Free For All
GALLERY HOURS (during exhibitions)
Thursday & Friday, 11am – 4pm

October 19, 2018 - June 30, 2019

Students in Charleston, Berkeley, and Dorchester counties

Capturing #MySouth, Southbound student photography project

October 19, 2018 - June 30, 2019

Students in Charleston, Berkeley, and Dorchester counties

Capturing #MySouth, Southbound student photography project

In fall 2018, the Halsey Institute received two grants in support of Capturing #MySouth, an educational outreach program for seven schools across Charleston, Berkeley, and Dorchester counties in conjunction Southbound: Photographs of and about the New South.

Capturing #MySouth paired Charleston tri-county area schools in a four-part program that examined their idea of the “New South.” The students had guided exhibition tours, hands-on workshops with professional photographers, took photographs documenting their communities, and participated in a writing workshop. This project augmented the arts education of our public schools and gave students a new lens through which they can connect with their community and analyze their place within it. It also provided a unique opportunity for a diverse group of students from the Charleston area to engage with professional artists and learn about photography, storytelling, and their place within the New South.

Five schools, Burke High School, Fort Dorchester High School, Goose Creek High School, Palmetto Scholars Academy, and Rollings Middle School for the Arts, were supported by a grant from the South Carolina Arts Commission. Two schools, Haut Gap Middle School and St. John’s High School were supported by a grant from Arts, etc.

Read more about the Capturing #MySouth project on the Halsey Institute blog and this Post & Courier article.

Students in Charleston, Berkeley, and Dorchester counties

Capturing #MySouth, Southbound student photography project

October 19, 2018 - June 30, 2019
Opening Reception
Johns Island Library
Saturday, June 1, 3:30 PM - 5:30 PM
Students from St. John's High School and Haut Gap Middle School will have their photographs on display through June 30.

What does home mean to middle and high school students in our area? What memories inform their concept of place and what it means to live in the Southern US? As part of the Capturing #MySouth program, Charleston-based author Cinelle Barnes led workshops with students at to help them put into words formative memories and associations with the concept of “home”.

Teens and preteens are people who tend to clam up, especially if asked to talk about emotions. Yet, Barnes was able to get them to share very tender and vulnerable stories with each other. To do so, she first got students to use something tactile and visual to summon memories and help them loosen up. In her own work, she has found that the best path to words is through drawing. So, she shares with students her own experience using drawing and mapmaking in the conception and writing of her book, Monsoon Mansion: A Memoir, which she wrote here in Charleston. On the classroom board or on a large piece of paper on the wall she drew a simple plan of her childhood home. As she proceeded to fill in the basic structure of the various rooms, sharing with them tactile, visual, and anecdotal elements of her memories. These helped her build the character of her mother, a central figure in her memoir, and of the Long Dark Hallway, a suspenseful, meaningful place.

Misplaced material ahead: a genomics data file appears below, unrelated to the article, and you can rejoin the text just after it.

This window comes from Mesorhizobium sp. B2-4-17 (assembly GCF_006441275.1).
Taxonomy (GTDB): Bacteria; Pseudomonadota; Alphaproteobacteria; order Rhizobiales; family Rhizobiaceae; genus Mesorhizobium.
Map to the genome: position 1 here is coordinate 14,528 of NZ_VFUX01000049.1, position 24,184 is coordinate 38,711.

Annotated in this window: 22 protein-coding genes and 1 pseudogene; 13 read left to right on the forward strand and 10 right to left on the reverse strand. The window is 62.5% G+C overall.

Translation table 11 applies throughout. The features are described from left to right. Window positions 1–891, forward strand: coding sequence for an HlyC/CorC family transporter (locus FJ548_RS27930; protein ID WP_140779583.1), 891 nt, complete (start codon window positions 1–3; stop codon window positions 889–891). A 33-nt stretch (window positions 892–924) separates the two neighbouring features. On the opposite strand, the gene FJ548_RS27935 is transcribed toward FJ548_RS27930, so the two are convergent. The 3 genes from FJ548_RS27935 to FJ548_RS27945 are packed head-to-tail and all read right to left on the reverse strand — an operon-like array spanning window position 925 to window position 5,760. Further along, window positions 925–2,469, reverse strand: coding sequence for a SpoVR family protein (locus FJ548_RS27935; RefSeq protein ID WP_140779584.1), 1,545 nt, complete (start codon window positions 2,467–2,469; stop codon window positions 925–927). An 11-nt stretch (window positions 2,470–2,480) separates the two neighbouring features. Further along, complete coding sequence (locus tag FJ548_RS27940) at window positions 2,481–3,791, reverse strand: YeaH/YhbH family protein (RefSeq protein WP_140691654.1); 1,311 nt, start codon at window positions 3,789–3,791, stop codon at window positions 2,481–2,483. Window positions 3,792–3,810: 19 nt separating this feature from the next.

After sharing her own story, she then asked the students to draw a place they call home or in which they have meaningful memories. She prompted them to use the drawing to write a story of some change that happened there, some person they will never forget, or something else that really formed them related to the place they drew. She asked them to use sensorial terms, to describe the smells, sights, sounds, tastes, and textures of the memory, such as the smell of potpourri in their grandma’s house.

In her workshops, Barnes has found that she very rarely has to coach students in their writing because the act of drawing first is so productive and generative. With only one exception, all students have felt comfortable sharing their stories with the class, even though some stories are quite personal or even traumatic. Barnes asserts that all people, even young students, are born storytellers and want to share their stories. She has found that “people are dying to be given an avenue, skill, or strategy to help them share.” Barnes’ sensitive introduction to the process of nonfiction writing gave them the confidence and skills to find the words to do just that.


Click here to see a selection of the students’ Mapping & Memory worksheets. You can download a blank copy of the worksheet to do the activity yourself!


Project funders: Arts, etc. and the South Carolina Arts Commission

Johns Island Regional Library

Prism Photo & Framing

Cinelle Barnes

Photographers Rachel Boillot, John Lusk Hathaway, and Titus Brooks Heagins

Mary Trent

Shannon Boyd, Goose Creek High School

Dana Brown, Haut Gap Middle School

Erin Carter, Burke High School

Kim Reese, Palmetto Scholars Academy

Shari Schultz, St. John’s High School

Meg Skow and Elise Stuck, Rollings Middle School for the Arts

Taylor Stewart, Fort Dorchester High School

and all of the students that participated in Capturing #MySouth!


Free For All
GALLERY HOURS (during exhibitions)
Tuesday - Friday, 11am – 4pm
Open until 7pm on Thursdays

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